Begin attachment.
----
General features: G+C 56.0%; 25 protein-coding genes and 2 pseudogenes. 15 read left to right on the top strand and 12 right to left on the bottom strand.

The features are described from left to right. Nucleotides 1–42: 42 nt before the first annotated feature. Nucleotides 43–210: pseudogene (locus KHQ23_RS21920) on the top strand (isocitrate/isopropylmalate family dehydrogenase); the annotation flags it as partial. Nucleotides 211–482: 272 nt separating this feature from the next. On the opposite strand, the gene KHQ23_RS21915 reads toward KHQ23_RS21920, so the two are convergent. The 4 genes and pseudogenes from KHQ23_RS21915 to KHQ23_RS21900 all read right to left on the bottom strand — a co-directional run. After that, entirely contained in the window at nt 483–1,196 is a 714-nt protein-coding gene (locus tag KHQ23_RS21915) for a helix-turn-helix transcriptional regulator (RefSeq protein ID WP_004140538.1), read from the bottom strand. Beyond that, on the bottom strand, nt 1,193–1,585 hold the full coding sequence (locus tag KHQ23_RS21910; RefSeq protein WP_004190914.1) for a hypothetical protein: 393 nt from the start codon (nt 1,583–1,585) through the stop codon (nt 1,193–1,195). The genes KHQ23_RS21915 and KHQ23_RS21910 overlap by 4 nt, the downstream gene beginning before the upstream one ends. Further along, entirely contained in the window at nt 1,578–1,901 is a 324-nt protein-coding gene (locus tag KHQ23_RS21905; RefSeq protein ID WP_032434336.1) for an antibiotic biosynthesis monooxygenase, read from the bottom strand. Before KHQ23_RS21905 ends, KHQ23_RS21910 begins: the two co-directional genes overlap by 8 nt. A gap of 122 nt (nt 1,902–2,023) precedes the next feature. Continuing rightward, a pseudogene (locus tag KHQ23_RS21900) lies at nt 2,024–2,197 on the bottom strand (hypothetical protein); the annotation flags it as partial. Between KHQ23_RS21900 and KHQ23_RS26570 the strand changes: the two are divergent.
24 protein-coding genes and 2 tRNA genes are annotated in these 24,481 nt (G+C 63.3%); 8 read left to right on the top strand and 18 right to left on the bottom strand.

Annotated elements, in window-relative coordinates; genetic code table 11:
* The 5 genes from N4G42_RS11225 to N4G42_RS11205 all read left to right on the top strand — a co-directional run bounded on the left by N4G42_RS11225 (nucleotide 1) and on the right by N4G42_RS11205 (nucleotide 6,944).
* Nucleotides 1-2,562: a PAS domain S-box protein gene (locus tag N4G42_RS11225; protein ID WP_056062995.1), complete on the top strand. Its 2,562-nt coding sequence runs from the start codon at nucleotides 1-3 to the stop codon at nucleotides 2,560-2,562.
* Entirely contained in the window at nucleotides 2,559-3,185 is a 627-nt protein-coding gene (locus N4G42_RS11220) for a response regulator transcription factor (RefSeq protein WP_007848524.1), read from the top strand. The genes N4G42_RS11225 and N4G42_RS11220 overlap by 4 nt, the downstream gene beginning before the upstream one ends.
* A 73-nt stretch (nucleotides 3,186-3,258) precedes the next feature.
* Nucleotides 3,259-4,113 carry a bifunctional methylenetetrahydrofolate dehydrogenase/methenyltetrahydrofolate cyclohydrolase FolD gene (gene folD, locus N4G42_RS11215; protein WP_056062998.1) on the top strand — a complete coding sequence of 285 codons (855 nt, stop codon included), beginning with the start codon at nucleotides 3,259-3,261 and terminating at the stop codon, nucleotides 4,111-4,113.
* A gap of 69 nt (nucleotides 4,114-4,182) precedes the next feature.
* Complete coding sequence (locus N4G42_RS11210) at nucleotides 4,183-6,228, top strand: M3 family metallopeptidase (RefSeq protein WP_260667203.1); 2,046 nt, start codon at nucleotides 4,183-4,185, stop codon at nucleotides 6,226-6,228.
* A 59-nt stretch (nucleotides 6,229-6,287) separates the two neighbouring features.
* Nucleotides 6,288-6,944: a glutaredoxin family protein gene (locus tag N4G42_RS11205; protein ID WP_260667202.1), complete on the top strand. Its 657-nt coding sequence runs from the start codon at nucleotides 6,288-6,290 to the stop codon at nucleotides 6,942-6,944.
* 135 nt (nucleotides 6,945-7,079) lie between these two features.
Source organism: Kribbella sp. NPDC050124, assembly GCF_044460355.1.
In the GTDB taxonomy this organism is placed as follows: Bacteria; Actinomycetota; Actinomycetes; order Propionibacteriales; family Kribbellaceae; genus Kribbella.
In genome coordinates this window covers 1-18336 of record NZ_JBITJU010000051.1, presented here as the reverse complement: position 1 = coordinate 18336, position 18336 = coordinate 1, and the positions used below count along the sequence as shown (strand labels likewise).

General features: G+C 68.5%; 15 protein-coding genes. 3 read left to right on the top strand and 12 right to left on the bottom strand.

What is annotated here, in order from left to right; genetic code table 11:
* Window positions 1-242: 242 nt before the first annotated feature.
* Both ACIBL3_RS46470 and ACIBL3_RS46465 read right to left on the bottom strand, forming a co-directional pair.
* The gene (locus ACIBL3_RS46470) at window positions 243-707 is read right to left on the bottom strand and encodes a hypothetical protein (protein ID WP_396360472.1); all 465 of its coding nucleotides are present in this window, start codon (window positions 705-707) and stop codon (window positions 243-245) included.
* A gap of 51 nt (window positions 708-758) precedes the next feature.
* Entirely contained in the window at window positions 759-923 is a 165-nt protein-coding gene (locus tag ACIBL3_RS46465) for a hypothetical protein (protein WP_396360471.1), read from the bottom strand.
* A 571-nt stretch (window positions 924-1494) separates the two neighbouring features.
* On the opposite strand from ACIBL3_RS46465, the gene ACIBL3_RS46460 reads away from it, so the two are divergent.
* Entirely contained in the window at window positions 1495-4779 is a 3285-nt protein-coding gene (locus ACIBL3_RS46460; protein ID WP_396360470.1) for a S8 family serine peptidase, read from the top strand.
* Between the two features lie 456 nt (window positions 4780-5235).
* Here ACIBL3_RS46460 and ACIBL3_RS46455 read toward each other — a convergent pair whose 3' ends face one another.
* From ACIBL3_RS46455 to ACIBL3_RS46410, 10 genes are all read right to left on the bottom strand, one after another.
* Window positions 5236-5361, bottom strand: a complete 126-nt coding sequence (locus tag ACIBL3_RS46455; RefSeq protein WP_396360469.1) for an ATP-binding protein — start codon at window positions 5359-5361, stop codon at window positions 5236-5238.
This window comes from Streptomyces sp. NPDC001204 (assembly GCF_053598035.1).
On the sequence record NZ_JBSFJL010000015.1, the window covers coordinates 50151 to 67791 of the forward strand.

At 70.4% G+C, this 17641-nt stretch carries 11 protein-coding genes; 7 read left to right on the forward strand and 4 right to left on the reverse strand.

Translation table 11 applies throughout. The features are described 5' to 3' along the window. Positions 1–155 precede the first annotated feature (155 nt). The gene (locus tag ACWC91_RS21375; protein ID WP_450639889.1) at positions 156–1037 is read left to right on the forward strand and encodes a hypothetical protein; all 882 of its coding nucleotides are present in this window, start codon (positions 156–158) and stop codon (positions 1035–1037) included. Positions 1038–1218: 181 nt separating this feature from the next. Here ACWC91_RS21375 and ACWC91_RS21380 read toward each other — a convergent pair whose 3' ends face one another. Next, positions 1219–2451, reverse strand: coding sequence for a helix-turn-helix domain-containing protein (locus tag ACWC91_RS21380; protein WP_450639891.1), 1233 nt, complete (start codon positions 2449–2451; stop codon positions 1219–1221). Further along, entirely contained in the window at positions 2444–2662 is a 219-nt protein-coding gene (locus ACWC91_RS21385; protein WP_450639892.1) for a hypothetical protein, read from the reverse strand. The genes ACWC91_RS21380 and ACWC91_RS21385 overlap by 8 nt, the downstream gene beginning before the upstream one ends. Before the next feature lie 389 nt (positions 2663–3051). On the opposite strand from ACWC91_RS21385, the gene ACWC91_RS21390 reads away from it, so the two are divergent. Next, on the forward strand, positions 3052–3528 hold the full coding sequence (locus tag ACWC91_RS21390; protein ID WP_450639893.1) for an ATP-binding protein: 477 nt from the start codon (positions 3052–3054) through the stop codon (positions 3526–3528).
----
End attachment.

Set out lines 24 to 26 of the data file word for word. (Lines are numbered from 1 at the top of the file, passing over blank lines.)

* Entirely contained in the window at window positions 759-923 is a 165-nt protein-coding gene (locus tag ACIBL3_RS46465) for a hypothetical protein (protein WP_396360471.1), read from the bottom strand.
* A 571-nt stretch (window positions 924-1494) separates the two neighbouring features.
* On the opposite strand from ACIBL3_RS46465, the gene ACIBL3_RS46460 reads away from it, so the two are divergent.